Present Pal Granted Microsoft AI Accessibility Funding

Present Pal Microsoft

The Glasgow-based startup will be given access to Microsoft’s Speech APIs to help fine-tune its software. 

Glasgow-based startup, Present Pal, has been awarded an AI Accessibility grant from Microsoft to help further develop its products.  

The firm is among the first round of companies granted funding as part of the $25 million (£19.5m) five year programme, which aims to improve disabled accessibility through artificial intelligence.  

A combination of grants, technology and, AI expertise enables and supports the programme to speed up the development of accessible and intelligent solutions.

Tech for Good 

The grant will provide Present Pal with a host of AI tools and Azure services to accelerate its research into data-driven features which assist people with disabilities.  

Present Pal is a presentation support software which helps users deliver presentations in a more confident manner.  

Founder Chris Hughes’ experiences with dyslexia prompted the development of the software, which guides users through presentations by using interactive flashcards on their smartphone or tablet.  

Microsoft’s Speech APIs will enable the firm to compare practice recordings of presentations against real-time speech. In turn, this will enable the software to recognise when a presenter is struggling to recall information.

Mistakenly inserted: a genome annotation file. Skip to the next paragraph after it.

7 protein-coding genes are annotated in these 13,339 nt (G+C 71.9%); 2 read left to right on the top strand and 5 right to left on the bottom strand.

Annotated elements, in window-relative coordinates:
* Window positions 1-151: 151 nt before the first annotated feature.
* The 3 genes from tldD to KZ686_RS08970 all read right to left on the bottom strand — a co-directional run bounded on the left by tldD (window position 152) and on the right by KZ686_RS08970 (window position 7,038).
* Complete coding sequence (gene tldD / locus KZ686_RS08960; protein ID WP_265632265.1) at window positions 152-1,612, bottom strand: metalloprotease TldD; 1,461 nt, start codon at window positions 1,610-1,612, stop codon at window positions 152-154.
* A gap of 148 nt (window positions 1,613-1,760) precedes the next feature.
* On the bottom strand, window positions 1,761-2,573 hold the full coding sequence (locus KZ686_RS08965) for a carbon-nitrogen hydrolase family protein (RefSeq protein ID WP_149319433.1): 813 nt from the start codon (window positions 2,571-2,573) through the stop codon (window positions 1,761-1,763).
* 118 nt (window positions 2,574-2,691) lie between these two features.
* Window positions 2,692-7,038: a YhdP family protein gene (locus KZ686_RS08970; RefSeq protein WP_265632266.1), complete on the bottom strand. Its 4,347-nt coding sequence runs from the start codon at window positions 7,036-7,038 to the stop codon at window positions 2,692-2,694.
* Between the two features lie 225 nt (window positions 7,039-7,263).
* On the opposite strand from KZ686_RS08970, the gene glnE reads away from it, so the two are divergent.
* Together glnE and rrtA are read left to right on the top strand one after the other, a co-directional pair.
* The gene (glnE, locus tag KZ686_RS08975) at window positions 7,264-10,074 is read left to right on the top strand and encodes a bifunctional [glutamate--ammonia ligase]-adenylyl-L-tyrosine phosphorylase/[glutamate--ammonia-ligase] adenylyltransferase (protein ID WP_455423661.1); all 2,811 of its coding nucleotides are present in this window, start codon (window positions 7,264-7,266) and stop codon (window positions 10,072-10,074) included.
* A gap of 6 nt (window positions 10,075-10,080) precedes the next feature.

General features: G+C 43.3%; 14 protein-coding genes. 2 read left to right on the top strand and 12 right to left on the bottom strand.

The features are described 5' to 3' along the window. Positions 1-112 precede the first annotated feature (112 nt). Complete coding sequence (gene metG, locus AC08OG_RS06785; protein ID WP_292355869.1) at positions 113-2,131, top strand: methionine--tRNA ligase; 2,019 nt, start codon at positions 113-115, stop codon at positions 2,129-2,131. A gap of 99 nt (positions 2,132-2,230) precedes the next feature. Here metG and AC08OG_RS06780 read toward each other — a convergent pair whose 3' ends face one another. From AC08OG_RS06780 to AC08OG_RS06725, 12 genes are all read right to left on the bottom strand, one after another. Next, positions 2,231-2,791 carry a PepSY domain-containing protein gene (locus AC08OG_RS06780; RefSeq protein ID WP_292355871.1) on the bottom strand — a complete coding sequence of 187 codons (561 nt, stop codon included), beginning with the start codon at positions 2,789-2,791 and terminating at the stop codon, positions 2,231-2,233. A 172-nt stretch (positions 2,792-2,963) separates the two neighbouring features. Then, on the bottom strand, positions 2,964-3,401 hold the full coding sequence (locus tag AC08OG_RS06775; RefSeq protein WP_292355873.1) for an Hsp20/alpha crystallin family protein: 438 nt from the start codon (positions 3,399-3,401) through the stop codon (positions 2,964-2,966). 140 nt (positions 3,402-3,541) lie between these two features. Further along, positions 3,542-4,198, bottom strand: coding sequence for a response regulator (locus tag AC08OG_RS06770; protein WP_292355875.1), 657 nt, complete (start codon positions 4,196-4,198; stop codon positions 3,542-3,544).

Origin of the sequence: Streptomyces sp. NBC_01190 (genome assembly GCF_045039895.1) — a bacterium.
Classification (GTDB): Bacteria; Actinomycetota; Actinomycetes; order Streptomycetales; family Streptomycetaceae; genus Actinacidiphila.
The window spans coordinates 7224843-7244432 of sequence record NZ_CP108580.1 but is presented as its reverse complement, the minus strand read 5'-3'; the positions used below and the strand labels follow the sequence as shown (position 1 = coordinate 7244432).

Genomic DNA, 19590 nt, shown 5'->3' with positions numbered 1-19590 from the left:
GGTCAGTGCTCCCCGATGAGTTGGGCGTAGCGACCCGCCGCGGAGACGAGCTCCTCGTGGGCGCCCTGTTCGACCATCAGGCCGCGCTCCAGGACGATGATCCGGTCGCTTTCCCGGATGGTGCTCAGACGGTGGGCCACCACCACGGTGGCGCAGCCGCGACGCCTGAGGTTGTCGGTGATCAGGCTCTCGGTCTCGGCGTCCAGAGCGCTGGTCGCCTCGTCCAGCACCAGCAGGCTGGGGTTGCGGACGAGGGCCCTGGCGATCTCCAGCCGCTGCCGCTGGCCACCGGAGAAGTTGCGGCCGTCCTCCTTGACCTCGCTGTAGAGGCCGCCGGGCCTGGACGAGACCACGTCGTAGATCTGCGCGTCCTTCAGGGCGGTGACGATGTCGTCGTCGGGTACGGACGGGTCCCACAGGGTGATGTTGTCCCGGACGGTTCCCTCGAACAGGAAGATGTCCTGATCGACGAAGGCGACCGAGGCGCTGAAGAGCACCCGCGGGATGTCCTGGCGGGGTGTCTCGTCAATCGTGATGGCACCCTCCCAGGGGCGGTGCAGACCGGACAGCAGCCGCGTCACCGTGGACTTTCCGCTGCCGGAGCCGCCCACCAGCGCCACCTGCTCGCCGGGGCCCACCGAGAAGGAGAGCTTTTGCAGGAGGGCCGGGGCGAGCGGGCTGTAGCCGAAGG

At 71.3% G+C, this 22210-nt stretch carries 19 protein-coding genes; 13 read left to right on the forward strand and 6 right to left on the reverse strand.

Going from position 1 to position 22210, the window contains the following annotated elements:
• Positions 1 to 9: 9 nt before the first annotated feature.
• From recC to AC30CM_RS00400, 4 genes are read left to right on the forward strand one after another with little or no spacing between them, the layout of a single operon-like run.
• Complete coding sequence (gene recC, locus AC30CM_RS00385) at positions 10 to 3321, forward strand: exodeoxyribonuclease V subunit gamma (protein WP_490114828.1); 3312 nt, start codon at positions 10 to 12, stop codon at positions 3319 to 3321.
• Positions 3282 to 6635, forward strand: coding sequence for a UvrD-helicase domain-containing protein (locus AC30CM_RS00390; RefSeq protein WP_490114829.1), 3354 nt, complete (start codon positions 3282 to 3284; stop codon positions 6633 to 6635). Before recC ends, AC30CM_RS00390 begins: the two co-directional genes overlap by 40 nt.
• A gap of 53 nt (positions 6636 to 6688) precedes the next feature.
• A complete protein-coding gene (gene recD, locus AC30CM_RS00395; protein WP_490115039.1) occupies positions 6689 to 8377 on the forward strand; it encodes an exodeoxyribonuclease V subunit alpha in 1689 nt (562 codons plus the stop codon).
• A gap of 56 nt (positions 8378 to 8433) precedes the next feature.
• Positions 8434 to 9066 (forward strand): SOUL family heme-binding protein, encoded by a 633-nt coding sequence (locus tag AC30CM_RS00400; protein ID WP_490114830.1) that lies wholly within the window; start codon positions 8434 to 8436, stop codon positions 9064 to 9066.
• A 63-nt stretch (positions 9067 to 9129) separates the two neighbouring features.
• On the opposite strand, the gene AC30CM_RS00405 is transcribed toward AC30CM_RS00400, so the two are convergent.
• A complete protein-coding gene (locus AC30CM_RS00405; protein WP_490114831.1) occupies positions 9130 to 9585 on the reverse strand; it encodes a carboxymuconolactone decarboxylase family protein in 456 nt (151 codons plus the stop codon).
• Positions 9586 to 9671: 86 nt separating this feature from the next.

Through AI-powered audio prompts and visual pop-ups, the company aims to enhance the communication skills of people with learning differences – as well as those with visual impairments.  

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Supporting Accessibility

The funding grant, Hughes said, will enable the firm to continue its work alongside universities across the United Kingdom while offering the chance to further develop its tools.  

“Technology has such an important role to play in ensuring that people with disabilities are empowered to communicate effortlessly,” he said. “The use of AI/machine learning within Present Pal will allow us to really understand the needs and behaviours of presenters. 

Hughes added: “We are already supporting students with learning differences in universities across the UK through our existing version of the App, but funded access to Microsoft’s AI tools will really boost the software’s intelligence and sophistication.  

“We are delighted to receive this grant and begin a partnership with Microsoft and are looking forward to sharing our journey of enhancing the lives of people with disabilities.”



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